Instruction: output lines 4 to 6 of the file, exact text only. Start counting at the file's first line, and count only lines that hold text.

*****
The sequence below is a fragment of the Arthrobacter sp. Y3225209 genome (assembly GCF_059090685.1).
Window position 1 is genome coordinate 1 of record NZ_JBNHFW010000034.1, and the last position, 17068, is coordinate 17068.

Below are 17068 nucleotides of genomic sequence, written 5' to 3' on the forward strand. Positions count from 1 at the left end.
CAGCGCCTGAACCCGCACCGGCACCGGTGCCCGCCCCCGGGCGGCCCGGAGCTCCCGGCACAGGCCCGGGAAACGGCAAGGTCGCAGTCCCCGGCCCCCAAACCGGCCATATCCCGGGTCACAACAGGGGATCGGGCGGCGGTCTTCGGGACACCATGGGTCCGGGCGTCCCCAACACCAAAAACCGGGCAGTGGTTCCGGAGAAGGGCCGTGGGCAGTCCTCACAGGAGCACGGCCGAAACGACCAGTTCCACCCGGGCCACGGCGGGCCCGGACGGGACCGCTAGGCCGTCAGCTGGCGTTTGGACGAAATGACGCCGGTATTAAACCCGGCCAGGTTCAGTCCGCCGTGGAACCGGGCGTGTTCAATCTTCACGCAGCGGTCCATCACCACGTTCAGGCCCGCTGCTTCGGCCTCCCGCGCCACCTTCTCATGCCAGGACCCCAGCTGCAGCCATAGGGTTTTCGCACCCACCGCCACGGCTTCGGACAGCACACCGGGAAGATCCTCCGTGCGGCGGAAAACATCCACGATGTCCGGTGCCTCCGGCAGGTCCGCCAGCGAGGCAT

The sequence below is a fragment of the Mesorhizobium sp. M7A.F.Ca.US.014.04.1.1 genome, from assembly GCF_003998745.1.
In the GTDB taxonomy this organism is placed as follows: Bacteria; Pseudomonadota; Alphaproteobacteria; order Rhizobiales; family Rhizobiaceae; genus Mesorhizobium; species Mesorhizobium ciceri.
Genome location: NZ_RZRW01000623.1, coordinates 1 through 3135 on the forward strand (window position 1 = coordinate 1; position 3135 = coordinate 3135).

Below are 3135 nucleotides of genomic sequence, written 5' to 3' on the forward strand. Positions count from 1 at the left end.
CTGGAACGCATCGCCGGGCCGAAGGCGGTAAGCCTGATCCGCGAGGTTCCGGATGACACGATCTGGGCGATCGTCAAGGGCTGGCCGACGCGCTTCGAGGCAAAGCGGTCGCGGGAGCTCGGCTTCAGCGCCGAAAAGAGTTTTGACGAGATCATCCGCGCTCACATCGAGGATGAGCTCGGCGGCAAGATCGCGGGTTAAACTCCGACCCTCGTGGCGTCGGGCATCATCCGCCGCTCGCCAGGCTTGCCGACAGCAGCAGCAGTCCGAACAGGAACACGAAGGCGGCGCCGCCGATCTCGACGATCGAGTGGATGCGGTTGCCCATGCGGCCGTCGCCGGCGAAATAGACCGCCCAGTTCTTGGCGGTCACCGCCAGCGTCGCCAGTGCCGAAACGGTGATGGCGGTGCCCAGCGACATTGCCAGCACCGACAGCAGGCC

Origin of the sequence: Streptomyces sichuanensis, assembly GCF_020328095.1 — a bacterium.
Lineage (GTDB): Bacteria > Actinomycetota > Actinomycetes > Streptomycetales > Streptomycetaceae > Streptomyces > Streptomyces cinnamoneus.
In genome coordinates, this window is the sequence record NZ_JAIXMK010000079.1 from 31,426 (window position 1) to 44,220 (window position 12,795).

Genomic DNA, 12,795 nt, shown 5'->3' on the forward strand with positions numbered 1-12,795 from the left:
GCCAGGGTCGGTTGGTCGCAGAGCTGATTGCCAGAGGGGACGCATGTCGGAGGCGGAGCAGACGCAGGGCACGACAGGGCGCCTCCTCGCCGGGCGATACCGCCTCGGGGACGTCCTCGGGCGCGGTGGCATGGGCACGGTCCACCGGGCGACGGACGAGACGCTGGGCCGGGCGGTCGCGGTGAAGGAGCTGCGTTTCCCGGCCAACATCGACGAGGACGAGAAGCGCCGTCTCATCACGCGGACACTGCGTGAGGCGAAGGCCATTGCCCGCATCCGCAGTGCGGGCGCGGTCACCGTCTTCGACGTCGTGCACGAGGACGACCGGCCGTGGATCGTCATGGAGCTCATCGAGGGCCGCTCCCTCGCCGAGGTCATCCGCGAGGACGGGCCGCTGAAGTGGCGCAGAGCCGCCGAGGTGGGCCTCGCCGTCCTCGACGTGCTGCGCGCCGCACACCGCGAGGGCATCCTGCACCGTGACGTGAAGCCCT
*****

CAGCGCCTGAACCCGCACCGGCACCGGTGCCCGCCCCCGGGCGGCCCGGAGCTCCCGGCACAGGCCCGGGAAACGGCAAGGTCGCAGTCCCCGGCCCCCAAACCGGCCATATCCCGGGTCACAACAGGGGATCGGGCGGCGGTCTTCGGGACACCATGGGTCCGGGCGTCCCCAACACCAAAAACCGGGCAGTGGTTCCGGAGAAGGGCCGTGGGCAGTCCTCACAGGAGCACGGCCGAAACGACCAGTTCCACCCGGGCCACGGCGGGCCCGGACGGGACCGCTAGGCCGTCAGCTGGCGTTTGGACGAAATGACGCCGGTATTAAACCCGGCCAGGTTCAGTCCGCCGTGGAACCGGGCGTGTTCAATCTTCACGCAGCGGTCCATCACCACGTTCAGGCCCGCTGCTTCGGCCTCCCGCGCCACCTTCTCATGCCAGGACCCCAGCTGCAGCCATAGGGTTTTCGCACCCACCGCCACGGCTTCGGACAGCACACCGGGAAGATCCTCCGTGCGGCGGAAAACATCCACGATGTCCGGTGCCTCCGGCAGGTCCGCCAGCGAGGCAT

The sequence below is a fragment of the Mesorhizobium sp. M7A.F.Ca.US.014.04.1.1 genome, from assembly GCF_003998745.1.
In the GTDB taxonomy this organism is placed as follows: Bacteria; Pseudomonadota; Alphaproteobacteria; order Rhizobiales; family Rhizobiaceae; genus Mesorhizobium; species Mesorhizobium ciceri.